Conferences · Enterprise software

Are Tech Conferences Worth It To a Nascent Enterprise Software Startup?

Anonymous

August 25th, 2016

Say, you've just finished the MVP or your enterprise software product. No customers yet, but there is interest and a successful pilot. You understand that this is a numbers game and want to find ways to look for direct leads outside of your network. Are there tech conferences in the US that have worked for you in similar circumstances? I've done some research and seems like everything is either educational (your chance to hear some TEDy presentation from top industry folks) or higher level where you'd expect to have a serious booth manned by communications majors.

Thanks in advance for any advice!
-Igor.

Brendon Whateley Founder at Kugadi

August 26th, 2016

If you are looking for leads and sales, then you need to go to where the customers are. If your target is outside of "tech" -- and face, most of the world is -- then you need to go to the conferences that your customers go to. Even if you are focussed on tech, make sure you pick the right conferences! You can leverage your existing leads to find out where their peers hang out.

I see far too many people going to "Startup Events" to look for leads, the reality is that those events may be great for ideas, inspiration, etc, they will not help you acquire customers. (The only exception is if your customers are cash-strapped startups.) As a founder with a technology background, I find a simple rule serves well -- to find customers, only go to conferences I would not normally want to attend! And when attending the events, it is important to keep your goals in mind -- which I'd suggest being building relationships, NOT selling. People get put off by having people walk up and try to sell them on something, but they love talking about themselves and their problems.

I hope this helps.

Sequoian

Last updated on March 2nd, 2017

Igor

I agree to almost everyone here and I am with them in discouraging you from going to tradeshows for business. Think of it this way almost every company present there is to sell and acquire new customers and build a brand nameand not there to find a vendor . So when you go and sell to them in a trade show most cases its a direct clash. I will not say it does not work at all . It has worked for me ocasionally . I will say may be 1 in 20 shows I go to , I get a lead but not worth the time. Go to trade show to get the feel and pulse, get market intelligence of the companies you want to sell to and not for direct business

Gerry sphr Life-long Student of Recruiting ᴥ CareerXroads.com ᴥ theCandEs.org ᴥ @gerrycrispin ᴥ +gerrycrispin ᴥ 732-432-9172

August 28th, 2016

HRTech Conference in Oct., for example, offers startups a special [low cost] area to engage w delegates. Extremely popular. It's also a useful source of competitive intelligence. Nearly every profession and industry segment offer conferences dedicated to technology solutions or at least with tracks related to emerging technology solutions.

Rogue Startup

March 2nd, 2017

I have had limited success doing sales at most trade shows as the decision maker is generally not there. I use trade shows largely for intel -- scope the competition, learn about markets, analyze industry trends.

Viktor Dmytrenko Digital Marketing Manager at Ubertesters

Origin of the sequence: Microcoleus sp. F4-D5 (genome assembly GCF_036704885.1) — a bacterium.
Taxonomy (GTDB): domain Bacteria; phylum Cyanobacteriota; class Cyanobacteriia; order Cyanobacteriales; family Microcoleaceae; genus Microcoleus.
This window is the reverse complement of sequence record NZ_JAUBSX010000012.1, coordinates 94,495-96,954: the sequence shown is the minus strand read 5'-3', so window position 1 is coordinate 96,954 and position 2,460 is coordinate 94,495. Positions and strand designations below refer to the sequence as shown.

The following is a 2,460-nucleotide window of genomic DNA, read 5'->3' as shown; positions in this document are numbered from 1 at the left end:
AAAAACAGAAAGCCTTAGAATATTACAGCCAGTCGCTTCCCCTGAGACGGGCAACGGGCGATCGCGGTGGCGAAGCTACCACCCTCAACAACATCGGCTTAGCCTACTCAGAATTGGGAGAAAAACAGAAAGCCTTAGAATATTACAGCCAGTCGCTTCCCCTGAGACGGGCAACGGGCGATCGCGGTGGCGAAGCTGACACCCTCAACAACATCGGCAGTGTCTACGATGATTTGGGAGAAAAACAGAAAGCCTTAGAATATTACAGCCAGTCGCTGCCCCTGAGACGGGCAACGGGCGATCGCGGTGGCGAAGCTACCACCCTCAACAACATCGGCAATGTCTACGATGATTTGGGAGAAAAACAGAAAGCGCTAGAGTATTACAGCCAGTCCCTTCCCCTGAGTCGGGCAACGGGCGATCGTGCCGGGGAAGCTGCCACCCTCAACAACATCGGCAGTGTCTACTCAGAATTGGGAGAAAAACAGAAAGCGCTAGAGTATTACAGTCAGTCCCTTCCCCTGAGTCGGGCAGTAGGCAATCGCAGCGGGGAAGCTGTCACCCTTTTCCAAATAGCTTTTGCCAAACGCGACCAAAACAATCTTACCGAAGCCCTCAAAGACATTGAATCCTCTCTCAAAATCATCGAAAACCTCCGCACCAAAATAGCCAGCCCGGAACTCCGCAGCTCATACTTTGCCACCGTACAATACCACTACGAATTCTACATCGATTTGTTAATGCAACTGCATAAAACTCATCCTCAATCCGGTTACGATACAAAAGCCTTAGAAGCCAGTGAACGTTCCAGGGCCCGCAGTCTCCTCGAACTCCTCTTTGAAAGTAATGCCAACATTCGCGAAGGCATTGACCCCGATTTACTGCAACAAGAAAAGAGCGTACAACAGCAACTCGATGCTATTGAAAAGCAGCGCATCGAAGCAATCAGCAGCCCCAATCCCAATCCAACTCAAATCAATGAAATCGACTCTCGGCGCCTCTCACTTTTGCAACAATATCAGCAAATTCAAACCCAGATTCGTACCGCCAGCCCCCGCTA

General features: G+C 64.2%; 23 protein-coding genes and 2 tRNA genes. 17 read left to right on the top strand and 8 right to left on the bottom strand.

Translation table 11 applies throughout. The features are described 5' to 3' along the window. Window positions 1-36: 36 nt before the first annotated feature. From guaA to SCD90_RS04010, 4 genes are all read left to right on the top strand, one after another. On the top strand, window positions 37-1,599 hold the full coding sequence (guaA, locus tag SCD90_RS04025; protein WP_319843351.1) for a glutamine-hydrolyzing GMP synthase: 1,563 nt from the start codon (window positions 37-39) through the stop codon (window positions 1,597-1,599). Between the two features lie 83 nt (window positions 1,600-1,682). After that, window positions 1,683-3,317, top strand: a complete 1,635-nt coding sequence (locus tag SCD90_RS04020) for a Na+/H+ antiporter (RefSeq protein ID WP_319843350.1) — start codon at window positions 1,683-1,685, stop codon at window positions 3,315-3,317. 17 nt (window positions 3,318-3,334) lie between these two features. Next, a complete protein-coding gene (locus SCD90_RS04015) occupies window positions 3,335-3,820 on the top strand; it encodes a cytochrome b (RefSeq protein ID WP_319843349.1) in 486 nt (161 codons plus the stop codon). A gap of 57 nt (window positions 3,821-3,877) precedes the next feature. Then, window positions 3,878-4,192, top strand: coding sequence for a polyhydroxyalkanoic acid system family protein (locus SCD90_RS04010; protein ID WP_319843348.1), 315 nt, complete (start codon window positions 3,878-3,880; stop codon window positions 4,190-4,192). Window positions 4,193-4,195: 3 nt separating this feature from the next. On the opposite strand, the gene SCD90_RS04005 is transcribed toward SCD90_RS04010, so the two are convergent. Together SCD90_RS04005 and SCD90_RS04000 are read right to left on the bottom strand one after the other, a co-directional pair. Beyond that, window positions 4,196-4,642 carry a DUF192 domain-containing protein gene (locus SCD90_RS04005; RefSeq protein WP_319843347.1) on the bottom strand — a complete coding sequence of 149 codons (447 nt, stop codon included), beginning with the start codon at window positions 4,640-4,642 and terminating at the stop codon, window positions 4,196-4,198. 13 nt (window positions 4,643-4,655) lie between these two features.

September 12th, 2016

I would suggest you the following list for Fall-Winter 2016:
http://blog.ubertesters.com/tech-conferences-calendar-part-2-september-december-2016/

Michael Queralt President

August 25th, 2016

Your focus should be on getting that first pilot to validate the technology & business model. The conferences may be a good place to network, but will not help you advance on your objective. I would focus on events that your customers attend - industry focused events - that can help you open up the right conversations and explore the possibility for a pilot on the technology.

Shahab Riazi Sr. Manager, Enterprise Services, SAP

August 25th, 2016

Conferences these days provide a lot more information about their agendas, programs, sponsors, booths than they once did. Most decent sized conferences have information on attendees as well. I always advise entrepreneurs to target conferences with attendees and speakers that they want to connect with. Without precise targeting, attending any conference is a gamble with lopsided odds of winning. Know what you want out of the conference you are planning to attend. If you can't pinpoint exactly what you want, then that gathering is not for you. 

RMD

March 3rd, 2017

Personally, in the Tech industry, I don't think the trade show would help a company at your stage. IMO, you'd do better if you used a source such as Hoovers (there are many more) to target your "named customer," e.g., CTO or Director of Marketing, etc., via mail, email, or phone call(s).


You'd do better by giving a talk, organizing a panel discussion, or organizing a track for the conference. That way you'd start establishing yourself as the expert. And your marketing team can get additional mileage from your involvement, particularly if you are giving a talk.


All in all, in my experience, a good, well-informed, and helpful blog that addresses your customers' challenges is the best way of generating qualified leads for a startup.

Sachin Agarwal Founder, Braid (braidhq.com) - lightweight project and client management built into Gmail and Google Apps

August 29th, 2016

Don't ever pay for a conference.  If you feel you have to go, offer to volunteer to get in the door.  I've done this for TechCrunch Disrupt, SaaStr, and other conferences.